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  • Author or Editor: P. A. Miller x
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Virendra P. Ghate
,
Mark A. Miller
, and
Ping Zhu

Abstract

Marine nonprecipitating cumulus topped boundary layers (CTBLs) observed in a tropical and in a trade wind region are contrasted based on their cloud macrophysical, dynamical, and radiative structures. Data from the Atmospheric Radiation Measurement (ARM) observational site previously operating at Manus Island, Papua New Guinea, and data collected during the deployment of ARM Mobile Facility at the island of Graciosa, in the Azores, were used in this study. The tropical marine CTBLs were deeper, had higher surface fluxes and boundary layer radiative cooling, but lower wind speeds compared to their trade wind counterparts. The radiative velocity scale was 50%–70% of the surface convective velocity scale at both locations, highlighting the prominent role played by radiation in maintaining turbulence in marine CTBLs. Despite greater thicknesses, the chord lengths of tropical cumuli were on average lower than those of trade wind cumuli, and as a result of lower cloud cover, the hourly averaged (cloudy and clear) liquid water paths of tropical cumuli were lower than the trade wind cumuli. At both locations ~70% of the cloudy profiles were updrafts, while the average amount of updrafts near cloud base stronger than 1 m s−1 was ~22% in tropical cumuli and ~12% in the trade wind cumuli. The mean in-cloud radar reflectivity within updrafts and mean updraft velocity was higher in tropical cumuli than the trade wind cumuli. Despite stronger vertical velocities and a higher number of strong updrafts, due to lower cloud fraction, the updraft mass flux was lower in the tropical cumuli compared to the trade wind cumuli. The observations suggest that the tropical and trade wind marine cumulus clouds differ significantly in their macrophysical and dynamical structures.

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Matt C. Wilbanks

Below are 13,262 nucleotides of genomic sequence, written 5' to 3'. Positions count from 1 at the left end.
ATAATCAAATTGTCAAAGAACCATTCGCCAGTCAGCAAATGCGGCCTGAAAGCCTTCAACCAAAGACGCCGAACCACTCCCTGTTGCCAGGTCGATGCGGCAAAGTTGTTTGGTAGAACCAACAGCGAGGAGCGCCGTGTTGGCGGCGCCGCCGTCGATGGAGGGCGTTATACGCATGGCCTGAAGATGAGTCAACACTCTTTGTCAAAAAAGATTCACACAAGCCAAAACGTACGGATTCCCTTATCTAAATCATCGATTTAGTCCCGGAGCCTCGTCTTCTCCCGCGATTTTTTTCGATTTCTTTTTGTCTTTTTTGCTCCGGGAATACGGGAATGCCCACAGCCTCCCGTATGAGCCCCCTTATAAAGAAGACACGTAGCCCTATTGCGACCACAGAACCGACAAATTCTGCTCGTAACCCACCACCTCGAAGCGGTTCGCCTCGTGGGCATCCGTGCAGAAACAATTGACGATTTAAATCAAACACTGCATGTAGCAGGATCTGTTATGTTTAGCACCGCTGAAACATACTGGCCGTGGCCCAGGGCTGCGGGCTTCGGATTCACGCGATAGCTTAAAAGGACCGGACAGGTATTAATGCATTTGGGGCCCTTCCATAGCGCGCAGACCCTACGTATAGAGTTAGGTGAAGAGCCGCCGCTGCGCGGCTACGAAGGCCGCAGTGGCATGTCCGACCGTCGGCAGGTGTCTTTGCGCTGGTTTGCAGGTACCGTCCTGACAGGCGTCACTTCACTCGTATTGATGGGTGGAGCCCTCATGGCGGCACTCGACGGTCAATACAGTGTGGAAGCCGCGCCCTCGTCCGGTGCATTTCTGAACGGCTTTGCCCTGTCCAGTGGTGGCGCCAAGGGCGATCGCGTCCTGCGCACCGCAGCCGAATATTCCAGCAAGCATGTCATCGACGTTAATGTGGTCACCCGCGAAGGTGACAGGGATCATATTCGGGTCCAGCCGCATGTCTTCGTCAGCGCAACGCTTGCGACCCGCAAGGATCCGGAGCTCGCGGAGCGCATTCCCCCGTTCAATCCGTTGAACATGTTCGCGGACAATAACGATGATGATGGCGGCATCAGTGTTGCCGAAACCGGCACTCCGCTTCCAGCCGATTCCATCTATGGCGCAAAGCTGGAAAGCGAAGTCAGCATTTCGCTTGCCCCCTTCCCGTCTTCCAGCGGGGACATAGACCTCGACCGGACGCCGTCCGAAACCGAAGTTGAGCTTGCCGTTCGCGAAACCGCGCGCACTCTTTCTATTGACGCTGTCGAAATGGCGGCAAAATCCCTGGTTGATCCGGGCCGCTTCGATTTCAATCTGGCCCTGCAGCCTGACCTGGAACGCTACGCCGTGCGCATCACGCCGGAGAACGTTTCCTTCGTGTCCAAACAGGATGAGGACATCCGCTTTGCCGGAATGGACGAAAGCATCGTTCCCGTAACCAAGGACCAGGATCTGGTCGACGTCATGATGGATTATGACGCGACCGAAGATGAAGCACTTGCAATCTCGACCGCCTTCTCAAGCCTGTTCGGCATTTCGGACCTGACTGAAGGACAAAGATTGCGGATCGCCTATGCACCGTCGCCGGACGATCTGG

,
Sandra E. Yuter
,
Simon P. de Szoeke
,
W. Alan Brewer
,
Matthew A. Miller
,
Andrew M. Hall
, and
Casey D. Burleyson

Abstract

Density currents (i.e., cold pools or outflows) beneath marine stratocumulus clouds are characterized using 30 days of ship-based observations obtained during the 2008 Variability of American Monsoon Systems (VAMOS) Ocean–Cloud–Atmosphere–Land Study Regional Experiment (VOCALS-REx) in the southeast Pacific. An air density increase criterion applied to the Improved Meteorological (IMET) sensor data identified 71 density current front, core (peak density), and tail (dissipating) zones. The similarity in speeds of the mean density current propagation speed (1.8 m s−1) and the mean cloud-level advection relative to the surface layer wind (1.9 m s−1) allowed drizzle cells to deposit elongated density currents in their wakes. Scanning Doppler lidar captured prefrontal updrafts with a mean intensity of 0.91 m s−1 and an average vertical extent of 800 m. Updrafts were often surmounted by low-lying shelf clouds not connected to the overlying stratocumulus cloud. The observed density currents were 5–10 times thinner and weaker than typical continental thunderstorm cold pools. Nearly 90% of density currents were identified when C-band radar estimated areal average rain rates exceeded 1 mm day−1 over a 30-km diameter. Rather than peaking when rain rates were highest overnight, density current occurrence peaks between 0600 and 0800 local solar time when enhanced local drizzle co-occurred with shallow subcloud dry and stable layers. The dry layers may have contributed to density current formation by enhancing subcloud evaporation of drizzle. Density currents preferentially occurred in a large region of predominantly open cells but also occurred in regions of closed cells.

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